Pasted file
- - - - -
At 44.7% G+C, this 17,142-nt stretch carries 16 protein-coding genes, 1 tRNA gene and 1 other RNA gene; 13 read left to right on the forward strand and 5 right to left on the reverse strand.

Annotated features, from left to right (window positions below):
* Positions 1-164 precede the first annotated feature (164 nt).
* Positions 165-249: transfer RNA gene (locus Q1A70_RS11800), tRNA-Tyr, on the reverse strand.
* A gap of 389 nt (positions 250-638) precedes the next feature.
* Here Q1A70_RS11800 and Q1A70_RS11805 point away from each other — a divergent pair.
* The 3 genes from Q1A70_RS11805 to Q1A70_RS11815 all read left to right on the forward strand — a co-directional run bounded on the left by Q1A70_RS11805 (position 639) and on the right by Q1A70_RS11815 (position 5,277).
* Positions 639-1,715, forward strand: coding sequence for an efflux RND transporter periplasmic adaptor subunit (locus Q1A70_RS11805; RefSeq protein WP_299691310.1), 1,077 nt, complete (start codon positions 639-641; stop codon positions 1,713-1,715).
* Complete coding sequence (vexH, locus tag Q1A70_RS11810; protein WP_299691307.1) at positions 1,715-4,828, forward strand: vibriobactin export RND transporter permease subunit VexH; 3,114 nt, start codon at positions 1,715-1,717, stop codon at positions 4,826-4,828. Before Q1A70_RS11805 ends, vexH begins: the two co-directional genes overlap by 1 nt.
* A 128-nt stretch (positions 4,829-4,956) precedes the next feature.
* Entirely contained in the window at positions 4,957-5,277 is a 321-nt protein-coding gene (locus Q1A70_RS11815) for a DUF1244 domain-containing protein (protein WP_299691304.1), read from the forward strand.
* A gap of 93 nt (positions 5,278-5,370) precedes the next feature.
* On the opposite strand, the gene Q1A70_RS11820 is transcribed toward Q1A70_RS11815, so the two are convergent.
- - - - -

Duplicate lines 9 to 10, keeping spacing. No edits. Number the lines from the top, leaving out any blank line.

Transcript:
* Complete coding sequence (vexH, locus tag Q1A70_RS11810; protein WP_299691307.1) at positions 1,715-4,828, forward strand: vibriobactin export RND transporter permease subunit VexH; 3,114 nt, start codon at positions 1,715-1,717, stop codon at positions 4,826-4,828. Before Q1A70_RS11805 ends, vexH begins: the two co-directional genes overlap by 1 nt.
* A 128-nt stretch (positions 4,829-4,956) precedes the next feature.